US-Canada Relations Under Kennedy
An analysis of the conflicts between U.S. President John F. Kennedy and Canadian Prime Minister John G. Diefenbaker.
# 67050 | 2,430 words | 9 sources | APA | 2006 |
Published on Jun 27, 2006 in International Relations (U.S.) , Political Science (Non-U.S.) , Political Science (U.S.) , Political Science (General)
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This paper studies the tumultuous relationship between President John F. Kennedy and Canadian Prime Minister John G. Diefenbaker during their mutual years in power between 1960 and 1963. The paper demonstrates how the animosity between them made this period the lowest point in U.S.-Canadian relations since the War of 1812. The paper analyzes the complex issues that were the foundations for their personal disdain of each other: (1) Diefenbaker was an old-fashioned prairie populist with a deep distrust of Americans and Kennedy personified the wealthy American establishment; (2) The two had fundamental differences over the handling of key events during their times in office, including a 1961 meeting in Ottawa, trade policy, the debate on nuclear arms, the Cuban Missile Crisis and a disastrous Sate Department Press release. After a detailed analysis of these issues, the paper concludes that their differences were irreconcilable and their clash inevitable.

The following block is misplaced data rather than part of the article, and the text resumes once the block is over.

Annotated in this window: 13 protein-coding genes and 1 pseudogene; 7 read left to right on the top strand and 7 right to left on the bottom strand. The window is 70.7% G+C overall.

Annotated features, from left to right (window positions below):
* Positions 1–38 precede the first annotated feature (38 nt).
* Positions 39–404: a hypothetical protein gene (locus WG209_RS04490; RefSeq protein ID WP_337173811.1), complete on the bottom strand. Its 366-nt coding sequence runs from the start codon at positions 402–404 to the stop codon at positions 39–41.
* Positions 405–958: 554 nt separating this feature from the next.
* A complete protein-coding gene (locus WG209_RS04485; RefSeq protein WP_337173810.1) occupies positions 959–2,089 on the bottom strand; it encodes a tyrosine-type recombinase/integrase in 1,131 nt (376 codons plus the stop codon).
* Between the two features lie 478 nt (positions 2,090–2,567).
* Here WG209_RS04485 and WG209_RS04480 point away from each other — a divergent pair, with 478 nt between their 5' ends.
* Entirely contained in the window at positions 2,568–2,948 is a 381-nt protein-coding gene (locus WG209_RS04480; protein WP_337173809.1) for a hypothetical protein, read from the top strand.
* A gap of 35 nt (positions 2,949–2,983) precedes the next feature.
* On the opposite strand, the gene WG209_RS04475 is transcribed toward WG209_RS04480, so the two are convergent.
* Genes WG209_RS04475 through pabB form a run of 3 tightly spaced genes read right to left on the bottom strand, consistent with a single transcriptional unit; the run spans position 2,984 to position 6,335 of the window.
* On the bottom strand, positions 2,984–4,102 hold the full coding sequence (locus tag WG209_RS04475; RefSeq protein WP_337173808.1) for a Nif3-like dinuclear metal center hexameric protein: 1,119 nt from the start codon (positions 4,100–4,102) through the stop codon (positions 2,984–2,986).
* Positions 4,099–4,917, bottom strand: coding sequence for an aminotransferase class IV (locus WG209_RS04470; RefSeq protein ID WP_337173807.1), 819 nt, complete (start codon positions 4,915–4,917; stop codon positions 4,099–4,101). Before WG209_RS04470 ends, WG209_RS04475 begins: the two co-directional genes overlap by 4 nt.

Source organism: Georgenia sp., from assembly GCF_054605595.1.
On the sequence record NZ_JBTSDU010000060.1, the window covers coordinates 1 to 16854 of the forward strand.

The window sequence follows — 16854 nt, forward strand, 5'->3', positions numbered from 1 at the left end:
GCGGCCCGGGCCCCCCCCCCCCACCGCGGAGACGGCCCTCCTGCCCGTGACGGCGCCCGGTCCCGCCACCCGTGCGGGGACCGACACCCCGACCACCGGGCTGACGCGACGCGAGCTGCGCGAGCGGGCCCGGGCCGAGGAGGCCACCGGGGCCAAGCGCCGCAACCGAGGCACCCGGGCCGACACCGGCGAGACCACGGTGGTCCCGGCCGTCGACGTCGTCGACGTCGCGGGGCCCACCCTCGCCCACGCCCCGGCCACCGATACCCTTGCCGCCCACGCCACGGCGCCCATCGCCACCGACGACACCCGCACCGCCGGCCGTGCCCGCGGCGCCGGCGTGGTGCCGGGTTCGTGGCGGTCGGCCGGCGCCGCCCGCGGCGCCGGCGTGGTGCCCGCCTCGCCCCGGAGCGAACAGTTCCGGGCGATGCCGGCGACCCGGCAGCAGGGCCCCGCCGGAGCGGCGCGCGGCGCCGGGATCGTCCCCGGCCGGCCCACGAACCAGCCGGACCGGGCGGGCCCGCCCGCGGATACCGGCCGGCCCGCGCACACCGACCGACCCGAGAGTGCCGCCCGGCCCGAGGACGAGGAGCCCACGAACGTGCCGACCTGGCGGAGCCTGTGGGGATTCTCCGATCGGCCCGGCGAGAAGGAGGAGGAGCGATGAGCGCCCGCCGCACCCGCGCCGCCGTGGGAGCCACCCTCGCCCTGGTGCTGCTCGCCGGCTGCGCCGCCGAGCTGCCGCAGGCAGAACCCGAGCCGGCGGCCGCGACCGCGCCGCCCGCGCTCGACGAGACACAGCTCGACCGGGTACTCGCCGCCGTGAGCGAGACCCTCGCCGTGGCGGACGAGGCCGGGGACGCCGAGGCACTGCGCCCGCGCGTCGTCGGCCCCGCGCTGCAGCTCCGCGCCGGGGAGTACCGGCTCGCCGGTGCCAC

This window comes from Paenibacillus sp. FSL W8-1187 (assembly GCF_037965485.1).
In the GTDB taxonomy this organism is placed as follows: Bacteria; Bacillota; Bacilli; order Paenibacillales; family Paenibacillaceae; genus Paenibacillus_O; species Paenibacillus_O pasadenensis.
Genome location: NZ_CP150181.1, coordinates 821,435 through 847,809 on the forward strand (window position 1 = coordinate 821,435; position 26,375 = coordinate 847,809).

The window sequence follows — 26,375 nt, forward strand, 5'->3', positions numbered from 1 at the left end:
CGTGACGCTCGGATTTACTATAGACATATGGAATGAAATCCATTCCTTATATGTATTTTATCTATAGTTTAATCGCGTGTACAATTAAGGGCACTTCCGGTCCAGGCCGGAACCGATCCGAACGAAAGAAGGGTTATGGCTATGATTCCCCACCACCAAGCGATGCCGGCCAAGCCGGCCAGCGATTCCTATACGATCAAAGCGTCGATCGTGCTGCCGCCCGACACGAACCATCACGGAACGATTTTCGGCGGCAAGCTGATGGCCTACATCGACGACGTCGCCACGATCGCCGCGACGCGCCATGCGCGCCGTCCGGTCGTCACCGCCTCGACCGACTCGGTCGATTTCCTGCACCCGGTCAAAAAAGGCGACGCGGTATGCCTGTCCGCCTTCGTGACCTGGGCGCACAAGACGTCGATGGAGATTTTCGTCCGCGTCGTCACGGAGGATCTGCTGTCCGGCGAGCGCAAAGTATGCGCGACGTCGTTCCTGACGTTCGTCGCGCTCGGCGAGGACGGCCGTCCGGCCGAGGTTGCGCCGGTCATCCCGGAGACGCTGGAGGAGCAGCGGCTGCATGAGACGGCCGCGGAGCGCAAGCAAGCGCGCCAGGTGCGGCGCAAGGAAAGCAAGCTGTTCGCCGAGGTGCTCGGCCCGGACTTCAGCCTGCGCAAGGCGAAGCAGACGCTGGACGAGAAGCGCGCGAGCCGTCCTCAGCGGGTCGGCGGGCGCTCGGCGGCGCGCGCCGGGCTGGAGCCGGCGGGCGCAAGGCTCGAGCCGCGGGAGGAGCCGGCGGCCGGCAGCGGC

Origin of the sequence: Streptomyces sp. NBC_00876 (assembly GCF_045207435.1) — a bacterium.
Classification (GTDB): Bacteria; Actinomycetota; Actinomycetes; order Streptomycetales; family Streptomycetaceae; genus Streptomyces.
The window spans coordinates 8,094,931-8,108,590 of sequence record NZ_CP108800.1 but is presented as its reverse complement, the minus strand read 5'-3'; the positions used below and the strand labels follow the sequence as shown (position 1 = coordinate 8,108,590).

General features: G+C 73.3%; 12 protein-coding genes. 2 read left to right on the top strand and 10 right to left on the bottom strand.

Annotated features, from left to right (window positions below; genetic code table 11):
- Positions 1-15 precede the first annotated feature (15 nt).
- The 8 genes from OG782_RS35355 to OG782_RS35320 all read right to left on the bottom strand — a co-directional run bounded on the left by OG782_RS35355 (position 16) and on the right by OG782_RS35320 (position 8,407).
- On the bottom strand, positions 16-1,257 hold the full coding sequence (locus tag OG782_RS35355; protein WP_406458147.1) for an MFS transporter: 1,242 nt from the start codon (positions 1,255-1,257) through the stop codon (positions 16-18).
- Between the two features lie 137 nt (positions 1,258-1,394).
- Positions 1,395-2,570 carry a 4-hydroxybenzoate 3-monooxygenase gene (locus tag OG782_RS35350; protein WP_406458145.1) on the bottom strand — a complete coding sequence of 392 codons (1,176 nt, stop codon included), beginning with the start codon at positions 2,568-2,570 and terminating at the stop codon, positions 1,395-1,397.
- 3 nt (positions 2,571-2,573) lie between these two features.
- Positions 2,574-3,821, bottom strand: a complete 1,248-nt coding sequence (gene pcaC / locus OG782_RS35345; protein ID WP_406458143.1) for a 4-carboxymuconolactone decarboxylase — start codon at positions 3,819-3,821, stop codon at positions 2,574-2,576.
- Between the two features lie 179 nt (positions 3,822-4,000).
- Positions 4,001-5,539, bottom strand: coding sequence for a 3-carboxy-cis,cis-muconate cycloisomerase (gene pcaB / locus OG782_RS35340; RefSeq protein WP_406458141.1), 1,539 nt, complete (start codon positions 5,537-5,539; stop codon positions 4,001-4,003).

From the Paper:"Diefenbaker was born in Neustadt, Ontario on September 18, 1895 and moved first to Fort Calton in the North West Territories in 1903 and then to Saskachewan in 1910 while Kennedy was born in Brookline, Mass. on May 29, 1917, with a silver spoon in his mouth. Diefenbaker's studies at the University of Saskachewan were interrupted by World War I where he was injured in training camp. After attending Harvard University, Kennedy became a war hero in World War II, winning the Purple Heart and the Navy and Marine Corps Medal for bravery. Diefenbaker, after deciding that his future lay in politics rather than law, began a slow rise in the government, losing several times municipally, provincially and federally. Kennedy however, began his political career in 1946 by being elected to Congress in 1947 and to the Senate in 1952, both by landslide victories. Diefenbaker was nominated as the Conservative party leader in 1956 and became Canada's thirteenth Prime Minister in 1957 while Kennedy defeated Nixon in the 1960 election to become America's thirty-fifth President. A motion of non-confidence was eventually passed on Diefenbaker's government by the Liberals in 1963, and Diefenbaker resigned on April 22, quietly dying on August 16, 1979. Kennedy's end as President was more dramatic; he was assassinated in Dallas on November 22, 1963, shocking the world and creating much controversy and speculation."
Cite this Essay:
US-Canada Relations Under Kennedy (2006, June 27) Retrieved January 30, 2023, from https://www.academon.com/essay/us-canada-relations-under-kennedy-67050/
"US-Canada Relations Under Kennedy" 27 June 2006. Web. 30 January. 2023. <https://www.academon.com/essay/us-canada-relations-under-kennedy-67050/>